As I read the history, the aluminum can was not tied as such to Coors’ decision in 1959 to abandon pasteurization for non-draft beer (draft was always unpasteurized). Rather, two “firsts”, in the language of the press stories, were accomplished: the aluminum can, and packaging beer unpasteurized.
(For those not aware, unpasteurized beer is not dangerous to health. The taste may alter in time, but the beer, due to the alcohol content, is not considered harmful to human organisms. In other words, no form of beer is pathogenic, where otherwise correctly manufactured).
Coors was a pioneer in introducing aluminum cans to the brewing industry, and no less a pioneer in packaging beer unpasteurized. It must be credited for that and its environmental foresight, which stretches way back to the Eisenhower era and Rachel Carson.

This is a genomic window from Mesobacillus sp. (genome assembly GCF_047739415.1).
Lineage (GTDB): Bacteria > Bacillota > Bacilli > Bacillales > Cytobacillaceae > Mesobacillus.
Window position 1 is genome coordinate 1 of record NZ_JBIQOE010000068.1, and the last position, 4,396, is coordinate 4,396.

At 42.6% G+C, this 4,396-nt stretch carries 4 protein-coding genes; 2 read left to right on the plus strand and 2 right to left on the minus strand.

*Coors Original, mentioned in my previous post, is now brewed in Canada for the Canadian market. It replaced the Coors Banquet previously imported from Colorado. Interestingly, it seems Coors Original is pasteurized. We thank Canadian beer authority Jordan St. John for that information, who tapped his industry contacts. I’d think the Coors Banquet formerly imported to Canada was also pasteurized, as exported beer usually is, apart some craft beer. Hence, for Canadians, the question of any effect on palate likely is moot.